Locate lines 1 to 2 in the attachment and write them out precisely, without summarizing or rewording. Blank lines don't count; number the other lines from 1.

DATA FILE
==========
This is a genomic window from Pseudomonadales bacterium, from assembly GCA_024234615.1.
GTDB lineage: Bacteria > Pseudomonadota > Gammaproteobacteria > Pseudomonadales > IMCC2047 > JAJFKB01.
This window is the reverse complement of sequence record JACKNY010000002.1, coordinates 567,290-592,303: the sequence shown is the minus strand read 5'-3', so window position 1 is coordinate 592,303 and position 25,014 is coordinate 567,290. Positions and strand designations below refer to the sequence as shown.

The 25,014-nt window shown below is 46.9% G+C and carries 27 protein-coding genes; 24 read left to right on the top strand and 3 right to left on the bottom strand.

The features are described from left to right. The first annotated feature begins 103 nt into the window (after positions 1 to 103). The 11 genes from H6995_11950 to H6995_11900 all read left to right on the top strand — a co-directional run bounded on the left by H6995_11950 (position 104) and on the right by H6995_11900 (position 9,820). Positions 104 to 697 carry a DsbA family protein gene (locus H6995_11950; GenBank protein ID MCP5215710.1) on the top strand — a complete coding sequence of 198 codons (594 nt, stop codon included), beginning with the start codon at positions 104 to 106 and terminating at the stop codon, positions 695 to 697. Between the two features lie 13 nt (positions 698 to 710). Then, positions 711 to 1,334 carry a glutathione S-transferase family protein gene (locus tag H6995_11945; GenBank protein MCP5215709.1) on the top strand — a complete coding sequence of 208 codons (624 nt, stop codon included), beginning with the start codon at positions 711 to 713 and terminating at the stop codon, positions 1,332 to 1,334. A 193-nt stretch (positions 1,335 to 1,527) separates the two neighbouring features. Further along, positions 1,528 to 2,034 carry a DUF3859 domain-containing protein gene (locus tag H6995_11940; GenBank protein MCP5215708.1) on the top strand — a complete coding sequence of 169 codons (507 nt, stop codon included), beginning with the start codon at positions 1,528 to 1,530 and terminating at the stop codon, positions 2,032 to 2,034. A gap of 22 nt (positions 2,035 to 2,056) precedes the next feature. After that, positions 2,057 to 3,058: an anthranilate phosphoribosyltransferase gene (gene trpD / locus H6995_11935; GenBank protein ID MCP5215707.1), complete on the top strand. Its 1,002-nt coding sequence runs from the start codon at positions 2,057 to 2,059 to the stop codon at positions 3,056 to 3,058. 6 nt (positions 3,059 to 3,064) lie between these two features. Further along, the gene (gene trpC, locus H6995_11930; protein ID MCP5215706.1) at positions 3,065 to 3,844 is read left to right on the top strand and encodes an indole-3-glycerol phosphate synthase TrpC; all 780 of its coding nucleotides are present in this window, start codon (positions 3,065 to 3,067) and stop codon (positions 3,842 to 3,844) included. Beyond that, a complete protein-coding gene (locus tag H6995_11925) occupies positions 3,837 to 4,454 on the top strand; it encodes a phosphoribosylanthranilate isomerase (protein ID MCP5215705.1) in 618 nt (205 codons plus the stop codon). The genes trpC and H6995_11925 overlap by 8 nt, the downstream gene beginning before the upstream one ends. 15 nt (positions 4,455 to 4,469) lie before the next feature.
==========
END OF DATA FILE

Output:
This is a genomic window from Pseudomonadales bacterium, from assembly GCA_024234615.1.
GTDB lineage: Bacteria > Pseudomonadota > Gammaproteobacteria > Pseudomonadales > IMCC2047 > JAJFKB01.